Bourne Archive: FNQ: Hereward Contents
http://boar.org.uk/ariwxo3FNQsup(Contents.htm Latest edit 12 Mar 2011.
Web page © 2007 R.J.PENHEY With thanks to the trustees of the Willoughby Memorial Library & to Lincolnshire Library Service
The Bourne Archive
De Gestis Herwardi Saxonis.
This is a series of episodes illustrating the behaviour and bearing of Hereward, the renowned soldier: as transcribed by S.H. Miller and presented by W.D. Sweeting as a supplement of the quarterly journal, Fenland Notes and Queries. It is presented here by chapter, each in three parts: Miller’s Latin transcription, Sweeting’s English translation and my commentary. The Latin version is presented entire and without comment. Sweeting’s English version is similarly presented but with his footnotes. Latin and English are each on its respective web page. Charles Kingsley’s rewriting of the story is on the Gutenberg site. Lieutenant-General Harward’s book on Hereward, his ancestry and descendants is on the
site. This has clearly been scanned by text-reading software which was not fully up to the task without subsequent proof-reading. Cornell University
Title Page and introductions
I Here begins the preface of a certain work concerning the exploits of Hereward the renowned knight.
II Of what parents Hereward was born, and how from his boyhood he increased in the splendour of his deeds, and why he was driven forth by his father and country; whence he was surnamed “The Outlaw”.
III How Hereward slew a great bear, from which he earned a position amongst the Knights where he was staying.
IV How he overcame a certain tyrant, and took his famous sword.
V Of the war which
took place in
VI How Hereward in disguise was sent by his lord to a wedding, where he achieved a praiseworthy action, in killing the bridegroom, and carrying off the bride and conveying her to his lord.
VII How he endured shipwreck on his return from
VIII Of his first fighting in Flanders, from which, and from his daily deeds of valour, he was at length discovered, when much enquiry was made as to who such a man could be, or whence he could come.
IX How Hereward overcame a famous soldier, and led him safe and sound to his companions.
X How Hereward is beloved by a certain girl, for whose sake he went forth to combat, and there with his men proved victorious.
XI Wherefore Hereward with a certain leader was sent into Scaldemariland with an army, and how he overcame the army in front.
XII Of the second war at Scaldemariland, and how the nation advanced to the fight, and with what arms : and how Hereward arranged his army against them.
XIII Where Hereward got a mare of very great speed, and a colt of conspicuous beauty, and what he underwent on the road.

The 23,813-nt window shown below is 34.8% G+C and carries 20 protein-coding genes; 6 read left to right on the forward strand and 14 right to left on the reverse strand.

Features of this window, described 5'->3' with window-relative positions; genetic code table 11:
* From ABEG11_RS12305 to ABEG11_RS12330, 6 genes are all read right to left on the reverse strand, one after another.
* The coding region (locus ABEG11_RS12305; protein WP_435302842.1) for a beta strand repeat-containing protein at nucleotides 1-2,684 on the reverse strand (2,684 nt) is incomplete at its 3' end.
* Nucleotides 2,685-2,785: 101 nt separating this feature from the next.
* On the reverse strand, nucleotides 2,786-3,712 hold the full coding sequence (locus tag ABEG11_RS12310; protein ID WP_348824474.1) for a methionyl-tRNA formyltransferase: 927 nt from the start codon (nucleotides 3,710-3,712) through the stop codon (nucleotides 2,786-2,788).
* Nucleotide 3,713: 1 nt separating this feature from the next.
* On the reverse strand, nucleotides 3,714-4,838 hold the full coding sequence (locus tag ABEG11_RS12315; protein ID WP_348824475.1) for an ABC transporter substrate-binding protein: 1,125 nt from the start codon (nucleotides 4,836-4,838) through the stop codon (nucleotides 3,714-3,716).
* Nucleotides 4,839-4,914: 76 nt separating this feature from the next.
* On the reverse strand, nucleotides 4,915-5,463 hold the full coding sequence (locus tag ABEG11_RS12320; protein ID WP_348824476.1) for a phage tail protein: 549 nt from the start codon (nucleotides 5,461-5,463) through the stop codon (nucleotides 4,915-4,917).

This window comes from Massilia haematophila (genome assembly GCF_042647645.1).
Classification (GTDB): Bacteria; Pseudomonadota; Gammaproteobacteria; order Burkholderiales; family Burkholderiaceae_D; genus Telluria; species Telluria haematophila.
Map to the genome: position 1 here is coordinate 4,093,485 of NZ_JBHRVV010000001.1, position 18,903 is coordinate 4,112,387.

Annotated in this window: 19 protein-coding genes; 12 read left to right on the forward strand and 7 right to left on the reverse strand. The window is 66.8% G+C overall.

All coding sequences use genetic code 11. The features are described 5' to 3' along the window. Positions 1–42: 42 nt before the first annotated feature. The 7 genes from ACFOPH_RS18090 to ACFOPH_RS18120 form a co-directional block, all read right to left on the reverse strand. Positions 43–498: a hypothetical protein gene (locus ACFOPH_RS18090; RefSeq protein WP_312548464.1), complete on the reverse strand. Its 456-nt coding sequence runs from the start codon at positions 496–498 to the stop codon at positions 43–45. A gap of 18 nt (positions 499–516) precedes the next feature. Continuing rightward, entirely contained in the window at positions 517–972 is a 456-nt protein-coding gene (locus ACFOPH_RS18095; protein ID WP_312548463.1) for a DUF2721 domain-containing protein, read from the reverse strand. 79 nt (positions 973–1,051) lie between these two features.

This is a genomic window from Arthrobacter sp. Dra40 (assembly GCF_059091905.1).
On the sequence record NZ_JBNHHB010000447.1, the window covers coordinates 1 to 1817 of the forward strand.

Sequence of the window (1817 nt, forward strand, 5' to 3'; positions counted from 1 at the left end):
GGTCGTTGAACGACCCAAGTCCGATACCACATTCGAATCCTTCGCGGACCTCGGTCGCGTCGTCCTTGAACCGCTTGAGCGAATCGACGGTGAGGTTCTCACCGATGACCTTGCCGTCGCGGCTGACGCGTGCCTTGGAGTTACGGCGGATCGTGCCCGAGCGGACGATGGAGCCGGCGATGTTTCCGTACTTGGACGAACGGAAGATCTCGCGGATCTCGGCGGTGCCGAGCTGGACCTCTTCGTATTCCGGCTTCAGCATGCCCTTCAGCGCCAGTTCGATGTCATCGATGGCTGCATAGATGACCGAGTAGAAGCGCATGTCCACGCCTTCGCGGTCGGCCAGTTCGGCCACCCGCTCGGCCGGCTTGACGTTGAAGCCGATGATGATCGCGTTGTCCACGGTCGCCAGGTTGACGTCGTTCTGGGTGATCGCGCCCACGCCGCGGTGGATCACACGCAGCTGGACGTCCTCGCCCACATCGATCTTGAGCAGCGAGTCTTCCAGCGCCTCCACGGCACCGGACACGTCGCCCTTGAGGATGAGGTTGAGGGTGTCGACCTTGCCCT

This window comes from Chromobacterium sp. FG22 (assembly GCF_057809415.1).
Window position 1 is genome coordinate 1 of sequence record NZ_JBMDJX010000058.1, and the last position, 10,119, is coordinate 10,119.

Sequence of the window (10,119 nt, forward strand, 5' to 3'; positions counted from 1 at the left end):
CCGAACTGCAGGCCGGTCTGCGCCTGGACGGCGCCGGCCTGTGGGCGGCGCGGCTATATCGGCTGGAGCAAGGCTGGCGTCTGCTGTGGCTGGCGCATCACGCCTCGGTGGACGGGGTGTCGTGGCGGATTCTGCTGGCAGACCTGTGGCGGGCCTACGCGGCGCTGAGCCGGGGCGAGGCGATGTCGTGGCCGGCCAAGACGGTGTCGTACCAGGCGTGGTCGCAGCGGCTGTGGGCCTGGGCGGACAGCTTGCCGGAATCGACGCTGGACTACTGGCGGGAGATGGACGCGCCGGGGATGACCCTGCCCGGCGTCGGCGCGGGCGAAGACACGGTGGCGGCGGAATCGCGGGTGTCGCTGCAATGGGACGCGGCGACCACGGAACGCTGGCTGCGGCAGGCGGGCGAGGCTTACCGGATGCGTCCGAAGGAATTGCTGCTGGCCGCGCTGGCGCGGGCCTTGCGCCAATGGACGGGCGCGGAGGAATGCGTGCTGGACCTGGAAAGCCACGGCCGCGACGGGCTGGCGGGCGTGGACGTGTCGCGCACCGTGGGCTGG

XIV How he returned to his country and to his father’s house, where he found that his brother had been slain the day before, and of the grand vengeance he took the same night.
XV For what reason some fled from him in alarm ; and whence he chose for himself men of war.
XVI For what reason he wished to be made knight in the English manner, and where he was made knight.
XVII How he was sought out by a certain man who desired to kill him, and how Hereward slew him.
XVIII Why Hereward departed again into
XIX How on his return to
XX How the men in the
XXI How the King attempted to take the Isle, where he nearly lost his entire army ; while no man, except one brave knight, entered it.
XXII Of a soldier who went into the Isle, and resolved to be the first to give information to the King about the Isle and its inhabitants.
XXIII What they did when they were disheartened about the Isle, and how the King was disposed to make peace with them, unless some of his own men had dissuaded him.
XXIV How Hereward dressed as a potter and went to the king’s court to discover what they intended and how he cheated them and killed some in the king’s court and returned unharmed.
XXV How Hereward disguised himself as a fisherman and cheated the king a second time, how the king attacked the isle and about the islanders’ means of defence.
XXVI How and wherefore the men of Ely made an agreement with the king; upon which Hereward wanted to burn the church and town.
XXVII How Hereward was reduced to such straits that he slew with his own hands his excellent horse : and how next he overcame the army of five provinces.
XXVIII How Hereward took vengeance on the Abbot of Burgh.
XXIX Of a vision and a marvellous occurrence seen by Hereward.
XXX No title. (The feast, the fugitive and the privy.)
XXXI How Hereward’s wife assumed the habit of a nun at Crowland.
XXXII How Hereward overcame a certain very eminent knight in single combat.
XXXIII How Hereward went to the King’s court with his soldiers.
XXXIV How he fought with a soldier of the King’s court, and overcame him.
XXXV How Hereward was accused by Robert de Horepol and put into prison.
XXXVI How Robert of Horepol made a good report of Hereward to the King.
Sweeting’s English Translation
Understanding Chapter I (the writing of The Gesta Herwardi)
Understanding Chapter VI
(the wedding in